Parental Transmission Of Fear And Anxiety Onto Their Children

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Frightening And Frightened Parents

Most people are aware that if children grow up in an environment in which they are constantly made to feel fearful (for example, due to parental abuse or the frequent witnessing of domestic violence) their emotional development is put at risk. However, many people are less aware that it is not just frightening parents who can psychologically damage their children, but also frightened parents. In other words, children’s emotional development may suffer if they are brought up by parents who are chronically anxious and fearful.

Transmission Of Fear And Anxiety From Parent To Child

In relation to this process of parental transmission of anxiety and fear onto their children, a study (Pereira et al., 2014) was conducted involving 80 children and their mothers and fathers.

In confirmation of the above, it was found that the fear/anxiety of both mothers and fathers significantly increased their children’s levels of anxiety. More specifically, it was found that::

Anxious Mothers And Overprotective Fathers

MATERNAL TRAIT ANXIETY and PATERNAL OVERPROTECTION increased their children’s anxiety. It was also found that these effects heightened their children’s anxious feelings independently of each other (i.e. just having an anxious mother or just having an overprotective father was enough to exacerbate children’s anxiety – it was not necessary for the child to have both types of a parent).

Prevention Of Transmission Of Anxiety

In order to prevent this transmission of anxiety down the generations, it is important not only to help the child manage his/her anxiety but also for the parents to manage their own anxiety. Relevant to this is a concept known as parent modeling.

Children Tend To Model Their Behavior On Their Parents’ Behavior

Parent modeling refers to a process whereby parents can change their children’s behavior. Essentially, and quite simply, this process involves children witnessing, and learning from, the behavior of their parents. The negative side of this, in relation to anxiety, is that children will tend to ‘learn’ to be anxious from their parents’ anxious behavior; in connection with this, it is important to remember that children are constantly absorbing and ‘picking up on’ the emotional signals a parent is giving out, even if it is not obvious that they are doing so and even if the signals being emitted from the parent are subtle such as slight changes in body language, intonation and/or facial expressions (this is particularly true of children who have been abused or neglected and, as a result, have become hypervigilant / constantly on ‘red alert.’)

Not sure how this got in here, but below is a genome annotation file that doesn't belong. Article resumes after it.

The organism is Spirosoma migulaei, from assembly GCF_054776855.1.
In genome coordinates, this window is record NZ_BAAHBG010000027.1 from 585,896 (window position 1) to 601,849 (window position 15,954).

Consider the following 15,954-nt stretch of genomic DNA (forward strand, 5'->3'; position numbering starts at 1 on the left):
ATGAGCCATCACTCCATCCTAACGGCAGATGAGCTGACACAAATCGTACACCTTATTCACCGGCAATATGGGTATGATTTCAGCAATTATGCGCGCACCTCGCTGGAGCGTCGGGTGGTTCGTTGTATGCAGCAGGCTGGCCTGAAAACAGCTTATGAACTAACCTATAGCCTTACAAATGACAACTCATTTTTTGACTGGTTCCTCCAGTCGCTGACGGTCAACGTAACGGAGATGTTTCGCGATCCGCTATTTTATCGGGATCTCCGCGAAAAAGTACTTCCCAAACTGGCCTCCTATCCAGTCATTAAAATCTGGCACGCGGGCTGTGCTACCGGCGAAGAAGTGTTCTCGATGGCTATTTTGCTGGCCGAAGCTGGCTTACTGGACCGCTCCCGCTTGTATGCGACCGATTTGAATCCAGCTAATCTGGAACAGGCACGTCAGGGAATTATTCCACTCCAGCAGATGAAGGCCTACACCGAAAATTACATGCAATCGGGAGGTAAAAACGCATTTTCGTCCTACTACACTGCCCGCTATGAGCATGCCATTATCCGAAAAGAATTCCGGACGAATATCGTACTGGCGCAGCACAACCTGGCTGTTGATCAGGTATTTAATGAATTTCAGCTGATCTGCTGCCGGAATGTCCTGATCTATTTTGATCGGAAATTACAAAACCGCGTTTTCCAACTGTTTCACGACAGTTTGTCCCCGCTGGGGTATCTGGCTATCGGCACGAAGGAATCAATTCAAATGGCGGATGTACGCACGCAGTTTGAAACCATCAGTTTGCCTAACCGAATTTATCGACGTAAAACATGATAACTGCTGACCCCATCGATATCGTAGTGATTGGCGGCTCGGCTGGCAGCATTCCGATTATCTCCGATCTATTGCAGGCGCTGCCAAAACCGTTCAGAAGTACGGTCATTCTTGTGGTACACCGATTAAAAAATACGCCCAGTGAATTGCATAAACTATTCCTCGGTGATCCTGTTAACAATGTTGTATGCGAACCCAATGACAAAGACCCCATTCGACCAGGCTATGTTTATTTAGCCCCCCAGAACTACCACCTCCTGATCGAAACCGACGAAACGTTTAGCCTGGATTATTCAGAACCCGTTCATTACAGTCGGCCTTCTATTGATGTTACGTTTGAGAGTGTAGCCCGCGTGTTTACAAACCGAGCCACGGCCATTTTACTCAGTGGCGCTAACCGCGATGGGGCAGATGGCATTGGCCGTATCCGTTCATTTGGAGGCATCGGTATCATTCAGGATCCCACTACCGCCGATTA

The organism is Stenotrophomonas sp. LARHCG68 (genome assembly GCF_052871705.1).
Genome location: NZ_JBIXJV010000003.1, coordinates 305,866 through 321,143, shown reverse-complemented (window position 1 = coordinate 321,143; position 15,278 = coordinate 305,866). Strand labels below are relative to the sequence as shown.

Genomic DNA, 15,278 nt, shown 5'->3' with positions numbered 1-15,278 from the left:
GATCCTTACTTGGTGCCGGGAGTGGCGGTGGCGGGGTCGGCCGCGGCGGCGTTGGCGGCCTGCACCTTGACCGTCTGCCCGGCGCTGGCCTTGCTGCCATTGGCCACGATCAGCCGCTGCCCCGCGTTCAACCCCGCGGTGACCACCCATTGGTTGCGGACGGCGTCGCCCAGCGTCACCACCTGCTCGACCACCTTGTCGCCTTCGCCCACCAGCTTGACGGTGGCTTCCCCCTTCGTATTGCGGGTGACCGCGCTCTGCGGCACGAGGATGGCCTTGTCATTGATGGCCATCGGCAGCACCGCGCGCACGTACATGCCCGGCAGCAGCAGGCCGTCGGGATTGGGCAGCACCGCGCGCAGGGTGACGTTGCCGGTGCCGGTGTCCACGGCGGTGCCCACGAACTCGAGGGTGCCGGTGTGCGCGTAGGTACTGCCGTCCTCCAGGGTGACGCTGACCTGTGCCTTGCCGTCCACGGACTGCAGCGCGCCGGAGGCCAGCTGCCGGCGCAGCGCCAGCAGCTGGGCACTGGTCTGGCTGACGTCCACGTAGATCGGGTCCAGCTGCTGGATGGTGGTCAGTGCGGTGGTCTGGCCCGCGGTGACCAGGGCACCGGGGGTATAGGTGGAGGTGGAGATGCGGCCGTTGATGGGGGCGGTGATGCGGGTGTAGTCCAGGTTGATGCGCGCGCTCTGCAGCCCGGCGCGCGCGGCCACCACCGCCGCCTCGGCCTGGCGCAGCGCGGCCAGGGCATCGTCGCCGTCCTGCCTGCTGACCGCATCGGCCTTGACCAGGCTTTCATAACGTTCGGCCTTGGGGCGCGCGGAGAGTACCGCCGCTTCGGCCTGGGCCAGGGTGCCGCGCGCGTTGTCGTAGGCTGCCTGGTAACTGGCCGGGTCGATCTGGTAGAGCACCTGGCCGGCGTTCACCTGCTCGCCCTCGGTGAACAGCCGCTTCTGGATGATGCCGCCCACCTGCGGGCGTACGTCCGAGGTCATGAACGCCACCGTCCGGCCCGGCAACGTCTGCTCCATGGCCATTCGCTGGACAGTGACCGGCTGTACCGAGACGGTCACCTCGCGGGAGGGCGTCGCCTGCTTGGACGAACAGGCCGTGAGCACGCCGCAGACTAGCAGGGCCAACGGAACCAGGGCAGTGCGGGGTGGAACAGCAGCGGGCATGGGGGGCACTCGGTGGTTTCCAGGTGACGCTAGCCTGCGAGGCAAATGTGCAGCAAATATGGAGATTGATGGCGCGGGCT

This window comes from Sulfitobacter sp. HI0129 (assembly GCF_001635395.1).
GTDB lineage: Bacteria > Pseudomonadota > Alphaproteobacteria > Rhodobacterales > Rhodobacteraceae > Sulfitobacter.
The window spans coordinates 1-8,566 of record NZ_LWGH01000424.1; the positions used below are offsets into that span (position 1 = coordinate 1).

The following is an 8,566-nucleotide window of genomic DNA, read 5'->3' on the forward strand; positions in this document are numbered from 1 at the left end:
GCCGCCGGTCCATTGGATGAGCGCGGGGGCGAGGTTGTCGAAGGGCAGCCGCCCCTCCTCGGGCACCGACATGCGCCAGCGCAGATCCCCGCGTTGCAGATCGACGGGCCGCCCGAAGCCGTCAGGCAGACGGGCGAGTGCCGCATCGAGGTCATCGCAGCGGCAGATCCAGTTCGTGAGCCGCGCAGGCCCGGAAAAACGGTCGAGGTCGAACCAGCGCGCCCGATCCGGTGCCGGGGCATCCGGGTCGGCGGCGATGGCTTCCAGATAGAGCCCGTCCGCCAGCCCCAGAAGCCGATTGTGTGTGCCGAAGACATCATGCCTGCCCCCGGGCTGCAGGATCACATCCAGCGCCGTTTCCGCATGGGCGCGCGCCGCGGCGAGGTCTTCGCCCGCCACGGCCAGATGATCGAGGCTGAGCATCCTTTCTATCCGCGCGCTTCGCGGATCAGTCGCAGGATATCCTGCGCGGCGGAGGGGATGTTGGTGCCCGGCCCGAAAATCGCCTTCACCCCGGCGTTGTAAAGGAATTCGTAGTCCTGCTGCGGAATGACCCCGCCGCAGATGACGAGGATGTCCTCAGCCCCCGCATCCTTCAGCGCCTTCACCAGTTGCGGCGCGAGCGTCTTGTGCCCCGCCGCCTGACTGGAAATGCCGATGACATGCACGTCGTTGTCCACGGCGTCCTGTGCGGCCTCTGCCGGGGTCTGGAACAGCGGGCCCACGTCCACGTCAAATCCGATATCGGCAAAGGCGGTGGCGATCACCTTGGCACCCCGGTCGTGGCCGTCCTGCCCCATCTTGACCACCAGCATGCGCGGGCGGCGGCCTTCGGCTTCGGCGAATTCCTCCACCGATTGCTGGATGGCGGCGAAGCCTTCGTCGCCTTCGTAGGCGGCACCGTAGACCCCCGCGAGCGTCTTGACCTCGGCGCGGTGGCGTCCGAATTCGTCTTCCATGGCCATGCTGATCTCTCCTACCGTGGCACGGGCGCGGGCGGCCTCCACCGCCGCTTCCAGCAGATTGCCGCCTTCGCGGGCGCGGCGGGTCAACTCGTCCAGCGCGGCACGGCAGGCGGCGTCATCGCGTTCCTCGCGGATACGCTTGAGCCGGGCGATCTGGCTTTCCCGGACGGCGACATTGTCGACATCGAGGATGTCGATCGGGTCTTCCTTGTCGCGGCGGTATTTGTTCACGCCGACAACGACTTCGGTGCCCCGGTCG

But there is also a positive side. In relation to dealing with anxiety, if children regularly see their parents managing anxiety effectively, they are more likely to effectively manage their own. Indeed, children and parents can spend time working on managing their anxiety in positive ways together using techniques such as mindfulness, breathing exercises, and cognitive strategies such as learning to avoid catastrophizing and other thinking errors.


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Anxiety in children – NHS



Pereira, A.I., Barros, L., Mendonça, D. et al. The Relationships Among Parental Anxiety, Parenting, and Children’s Anxiety: The Mediating Effects of Children’s Cognitive Vulnerabilities. J Child Fam Stud 23, 399–409 (2014).